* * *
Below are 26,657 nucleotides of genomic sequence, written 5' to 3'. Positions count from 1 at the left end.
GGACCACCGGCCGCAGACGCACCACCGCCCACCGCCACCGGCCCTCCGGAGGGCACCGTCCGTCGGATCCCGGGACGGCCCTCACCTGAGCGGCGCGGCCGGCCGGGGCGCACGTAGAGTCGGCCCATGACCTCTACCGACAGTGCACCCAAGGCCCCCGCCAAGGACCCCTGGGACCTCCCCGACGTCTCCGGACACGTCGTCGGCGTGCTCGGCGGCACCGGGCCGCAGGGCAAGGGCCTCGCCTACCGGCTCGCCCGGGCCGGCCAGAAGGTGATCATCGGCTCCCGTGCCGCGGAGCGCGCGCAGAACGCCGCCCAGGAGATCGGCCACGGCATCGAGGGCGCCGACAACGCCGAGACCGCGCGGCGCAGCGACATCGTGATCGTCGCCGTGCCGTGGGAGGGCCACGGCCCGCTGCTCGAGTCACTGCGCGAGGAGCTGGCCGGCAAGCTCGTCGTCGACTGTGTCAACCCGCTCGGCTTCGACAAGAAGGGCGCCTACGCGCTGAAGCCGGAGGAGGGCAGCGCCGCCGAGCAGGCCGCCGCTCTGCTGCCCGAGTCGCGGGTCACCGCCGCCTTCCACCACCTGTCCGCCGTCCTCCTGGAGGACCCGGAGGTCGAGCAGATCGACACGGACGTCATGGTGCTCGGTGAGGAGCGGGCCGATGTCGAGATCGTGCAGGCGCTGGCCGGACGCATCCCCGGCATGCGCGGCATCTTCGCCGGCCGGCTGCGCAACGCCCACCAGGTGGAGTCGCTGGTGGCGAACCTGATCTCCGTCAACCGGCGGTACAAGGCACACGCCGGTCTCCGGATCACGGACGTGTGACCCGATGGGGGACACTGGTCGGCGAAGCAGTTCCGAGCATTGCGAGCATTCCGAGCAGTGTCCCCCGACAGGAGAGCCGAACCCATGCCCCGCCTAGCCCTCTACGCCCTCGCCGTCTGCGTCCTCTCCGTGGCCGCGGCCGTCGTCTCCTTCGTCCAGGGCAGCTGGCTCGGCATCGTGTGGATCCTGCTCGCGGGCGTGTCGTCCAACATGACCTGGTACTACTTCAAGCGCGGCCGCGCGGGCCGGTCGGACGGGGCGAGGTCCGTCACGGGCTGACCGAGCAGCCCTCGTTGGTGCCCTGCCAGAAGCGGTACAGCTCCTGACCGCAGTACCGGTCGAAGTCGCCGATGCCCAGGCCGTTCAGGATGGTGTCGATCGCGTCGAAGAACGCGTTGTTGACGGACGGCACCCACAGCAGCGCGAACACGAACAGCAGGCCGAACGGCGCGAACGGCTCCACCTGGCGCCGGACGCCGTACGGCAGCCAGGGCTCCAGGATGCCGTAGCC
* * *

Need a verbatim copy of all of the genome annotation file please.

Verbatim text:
Below are 26,657 nucleotides of genomic sequence, written 5' to 3'. Positions count from 1 at the left end.
GGACCACCGGCCGCAGACGCACCACCGCCCACCGCCACCGGCCCTCCGGAGGGCACCGTCCGTCGGATCCCGGGACGGCCCTCACCTGAGCGGCGCGGCCGGCCGGGGCGCACGTAGAGTCGGCCCATGACCTCTACCGACAGTGCACCCAAGGCCCCCGCCAAGGACCCCTGGGACCTCCCCGACGTCTCCGGACACGTCGTCGGCGTGCTCGGCGGCACCGGGCCGCAGGGCAAGGGCCTCGCCTACCGGCTCGCCCGGGCCGGCCAGAAGGTGATCATCGGCTCCCGTGCCGCGGAGCGCGCGCAGAACGCCGCCCAGGAGATCGGCCACGGCATCGAGGGCGCCGACAACGCCGAGACCGCGCGGCGCAGCGACATCGTGATCGTCGCCGTGCCGTGGGAGGGCCACGGCCCGCTGCTCGAGTCACTGCGCGAGGAGCTGGCCGGCAAGCTCGTCGTCGACTGTGTCAACCCGCTCGGCTTCGACAAGAAGGGCGCCTACGCGCTGAAGCCGGAGGAGGGCAGCGCCGCCGAGCAGGCCGCCGCTCTGCTGCCCGAGTCGCGGGTCACCGCCGCCTTCCACCACCTGTCCGCCGTCCTCCTGGAGGACCCGGAGGTCGAGCAGATCGACACGGACGTCATGGTGCTCGGTGAGGAGCGGGCCGATGTCGAGATCGTGCAGGCGCTGGCCGGACGCATCCCCGGCATGCGCGGCATCTTCGCCGGCCGGCTGCGCAACGCCCACCAGGTGGAGTCGCTGGTGGCGAACCTGATCTCCGTCAACCGGCGGTACAAGGCACACGCCGGTCTCCGGATCACGGACGTGTGACCCGATGGGGGACACTGGTCGGCGAAGCAGTTCCGAGCATTGCGAGCATTCCGAGCAGTGTCCCCCGACAGGAGAGCCGAACCCATGCCCCGCCTAGCCCTCTACGCCCTCGCCGTCTGCGTCCTCTCCGTGGCCGCGGCCGTCGTCTCCTTCGTCCAGGGCAGCTGGCTCGGCATCGTGTGGATCCTGCTCGCGGGCGTGTCGTCCAACATGACCTGGTACTACTTCAAGCGCGGCCGCGCGGGCCGGTCGGACGGGGCGAGGTCCGTCACGGGCTGACCGAGCAGCCCTCGTTGGTGCCCTGCCAGAAGCGGTACAGCTCCTGACCGCAGTACCGGTCGAAGTCGCCGATGCCCAGGCCGTTCAGGATGGTGTCGATCGCGTCGAAGAACGCGTTGTTGACGGACGGCACCCACAGCAGCGCGAACACGAACAGCAGGCCGAACGGCGCGAACGGCTCCACCTGGCGCCGGACGCCGTACGGCAGCCAGGGCTCCAGGATGCCGTAGCC